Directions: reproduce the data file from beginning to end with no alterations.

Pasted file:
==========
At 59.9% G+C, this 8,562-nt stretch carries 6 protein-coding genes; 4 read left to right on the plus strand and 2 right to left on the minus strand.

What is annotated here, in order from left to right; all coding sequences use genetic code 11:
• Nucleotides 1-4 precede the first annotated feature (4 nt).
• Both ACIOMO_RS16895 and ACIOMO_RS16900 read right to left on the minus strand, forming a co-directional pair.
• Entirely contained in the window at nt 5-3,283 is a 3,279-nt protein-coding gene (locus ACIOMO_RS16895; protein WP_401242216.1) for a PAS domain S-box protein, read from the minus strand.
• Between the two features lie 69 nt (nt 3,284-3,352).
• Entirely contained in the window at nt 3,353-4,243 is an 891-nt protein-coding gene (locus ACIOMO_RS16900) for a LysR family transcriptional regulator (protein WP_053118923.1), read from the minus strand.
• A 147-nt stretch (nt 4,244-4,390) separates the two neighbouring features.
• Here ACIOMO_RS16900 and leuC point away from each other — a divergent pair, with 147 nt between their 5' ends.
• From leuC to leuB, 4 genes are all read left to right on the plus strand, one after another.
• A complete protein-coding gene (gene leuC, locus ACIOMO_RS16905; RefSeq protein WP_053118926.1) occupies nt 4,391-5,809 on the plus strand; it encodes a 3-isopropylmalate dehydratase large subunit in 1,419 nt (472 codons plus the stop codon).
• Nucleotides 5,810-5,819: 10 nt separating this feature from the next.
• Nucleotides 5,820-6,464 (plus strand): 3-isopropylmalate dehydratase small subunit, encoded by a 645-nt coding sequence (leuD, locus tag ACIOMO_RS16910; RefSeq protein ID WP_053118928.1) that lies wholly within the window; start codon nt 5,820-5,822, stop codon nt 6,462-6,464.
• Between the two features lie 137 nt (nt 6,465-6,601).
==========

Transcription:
At 59.9% G+C, this 8,562-nt stretch carries 6 protein-coding genes; 4 read left to right on the plus strand and 2 right to left on the minus strand.

What is annotated here, in order from left to right; all coding sequences use genetic code 11:
• Nucleotides 1-4 precede the first annotated feature (4 nt).
• Both ACIOMO_RS16895 and ACIOMO_RS16900 read right to left on the minus strand, forming a co-directional pair.
• Entirely contained in the window at nt 5-3,283 is a 3,279-nt protein-coding gene (locus ACIOMO_RS16895; protein WP_401242216.1) for a PAS domain S-box protein, read from the minus strand.
• Between the two features lie 69 nt (nt 3,284-3,352).
• Entirely contained in the window at nt 3,353-4,243 is an 891-nt protein-coding gene (locus ACIOMO_RS16900) for a LysR family transcriptional regulator (protein WP_053118923.1), read from the minus strand.
• A 147-nt stretch (nt 4,244-4,390) separates the two neighbouring features.
• Here ACIOMO_RS16900 and leuC point away from each other — a divergent pair, with 147 nt between their 5' ends.
• From leuC to leuB, 4 genes are all read left to right on the plus strand, one after another.
• A complete protein-coding gene (gene leuC, locus ACIOMO_RS16905; RefSeq protein WP_053118926.1) occupies nt 4,391-5,809 on the plus strand; it encodes a 3-isopropylmalate dehydratase large subunit in 1,419 nt (472 codons plus the stop codon).
• Nucleotides 5,810-5,819: 10 nt separating this feature from the next.
• Nucleotides 5,820-6,464 (plus strand): 3-isopropylmalate dehydratase small subunit, encoded by a 645-nt coding sequence (leuD, locus tag ACIOMO_RS16910; RefSeq protein ID WP_053118928.1) that lies wholly within the window; start codon nt 5,820-5,822, stop codon nt 6,462-6,464.
• Between the two features lie 137 nt (nt 6,465-6,601).